Road Bike Buying Guide

Road Bike Buying Guide

10 years ago you would have struggled to find a good range of road bikes. Most shops in the UK were full of Mountain Bikes. After a couple of British Tour De France winners and a sack full of medals in the London Olympics the road bike is the first choice for many. A Road Bike has many names and can also be referred to as a Racer, Racing Bike, Road Racer or Sports Bike to name a few. Road Bikes are primarily designed for riding on tarmac and other similar smooth surfaces. Road Bikes have larger wheels (700c size) than a Mountain Bike for example, much narrower and smoother tyres for lower rolling resistance and faster speeds. Road Bikes have drop handlebars, offering numerous hand positions for improved comfort and aerodynamics. The drop handlebar of a Road Bike is probably the most distinguishing feature of this type of bike and make it easy to identify a Road Bike compared to other types of bikes.

The benefits of a Road Bike:

    As used in professional cycling races such as Le Tour de France, Road Bikes offer efficiency and speed. They are much lighter and therefore easier to pedal compared to an equivalent Mountain or Hybrid Bike. The gear ratios are often bigger, meaning higher top speeds are achievable. Whether you are riding for fun on the roads, commuting, training for a charity bike ride, completing sportive events or racing, a Road Bike is the perfect choice. Road Bikes have been designed with geometry that makes pedalling more efficient on road surfaces, consequently a Road Bike may initially feel unusual compared to the more upright position of a commuter specific or Mountain Bike. That said, many people choose a Road Bike to commute on, it is all down to personal preference. At the upper end of the market, Road Bikes tend to be very aerodynamic and very light. Road Bikes designed specifically with racing in mind are usually stiffer to allow for better power transfer, Sportive and Grand Tour bikes are the best all-rounders with weight, strength and aerodynamics all taken in to account. Gear shifters are commonly integrated in the brake levers on Road Bikes, although on lower priced machines these may be thumb shifters on the handlebars or down tubes.

    An entry level Road Bike will allow you to try road cycling without costing a lot of money, perhaps you are wishing to give road cycling a try after another discipline, such as Mountain Biking. These bikes will be manufactured to a price point and as such will have lower end components fitted, but will allow you to affordably see if road riding is for you. These bikes still represent a very competent machine for the money. Be aware though that spending £400-£500 on a road bike will give you a far nicer experience than one costing £200. This is due to heavier materials being used older style componentry and un-tested geometries.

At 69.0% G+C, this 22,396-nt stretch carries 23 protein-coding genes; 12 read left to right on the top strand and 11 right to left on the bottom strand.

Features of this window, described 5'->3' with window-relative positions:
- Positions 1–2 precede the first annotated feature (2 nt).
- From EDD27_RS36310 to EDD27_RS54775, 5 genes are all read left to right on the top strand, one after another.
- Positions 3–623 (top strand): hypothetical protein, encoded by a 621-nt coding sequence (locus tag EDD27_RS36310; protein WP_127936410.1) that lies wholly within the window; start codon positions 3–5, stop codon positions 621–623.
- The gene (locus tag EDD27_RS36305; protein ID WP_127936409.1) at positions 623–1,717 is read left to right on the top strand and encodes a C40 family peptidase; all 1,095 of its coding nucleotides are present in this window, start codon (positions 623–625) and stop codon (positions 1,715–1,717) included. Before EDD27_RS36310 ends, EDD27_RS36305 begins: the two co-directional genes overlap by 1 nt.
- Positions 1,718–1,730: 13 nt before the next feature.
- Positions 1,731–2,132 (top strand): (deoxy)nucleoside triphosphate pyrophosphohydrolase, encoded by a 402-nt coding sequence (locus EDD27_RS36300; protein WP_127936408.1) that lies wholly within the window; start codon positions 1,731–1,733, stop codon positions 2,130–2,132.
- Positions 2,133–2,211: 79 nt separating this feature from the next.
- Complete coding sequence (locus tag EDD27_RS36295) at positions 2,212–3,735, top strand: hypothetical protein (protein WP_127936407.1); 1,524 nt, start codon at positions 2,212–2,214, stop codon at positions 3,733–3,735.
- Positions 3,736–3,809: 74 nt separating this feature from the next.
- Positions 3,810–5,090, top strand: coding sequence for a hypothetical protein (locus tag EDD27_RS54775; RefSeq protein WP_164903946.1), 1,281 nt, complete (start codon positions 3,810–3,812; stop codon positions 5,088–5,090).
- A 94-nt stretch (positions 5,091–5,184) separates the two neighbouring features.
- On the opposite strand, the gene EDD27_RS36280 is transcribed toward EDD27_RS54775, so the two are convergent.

As you step up to the £500 to £1000 mark the quality of all parts of the road bike improve. These improvements are designed to offer more comfort, compliance and speed. Forks will be made of carbon, offering vibration absorption for the rider. Higher grade alloy frames make a bike that is now lbs lighter than the £200 entry models. Less weight equals greater acceleration and better braking. Gears will all move onto a combined brake and gear shift unit known as an STI lever. This type of lever is far more comfortable for your hands and allows you to reach both brakes and gears from the same position. Most importantly you get a geometry that has had vigorous testing by the brand. Many bikes at this price point mimic the bikes over £2000 and the technology trickles after a couple of years onto these more affordable price points.

    Once over £1000 you can start to consider carbon frames. Not only are these made for weight reduction but the manufacturers are able to construct a frame where every tube has a specific build quality. As carbon can be strong, stiff and light they are able to make axle points stiffer so they don't flex as much. Bottom bracket areas of tubing are made so there is a controlled level of flex as you pedal hard. All of this directs you pedal power into moving forward rather than flexing the bike from side to side. Gearing steps up to an 11 speed right hand shifter with a double shifter on the left. This gives you 22 gears to make use of and keep your pedalling at an efficient pace. Higher quality wheelsets are now fitted as standard, this helps again with weight reduction and acceleration. All added together you should have a faster more compliant bike beneath you allowing you to ride faster for longer in more comfort.

    Triathlon bikes takes the stiffness abilities to the Nth degree. At this level of Racing comfort takes a back seat and as you are at higher speeds as an average some of the componentry becomes a little more basic. This allows the manufacturers to concentrate on making the frame and wheels as stiff and as aerodynamic as possible. Hour after hour is spent testing the smallest of tweaks in wind tunnels to enable the end user get all their power through the bike and into the tarmac with as little momentum loss as possible. This type of bike is what enable top time trailers to complete a 10-mile time trial in under 18 minutes.

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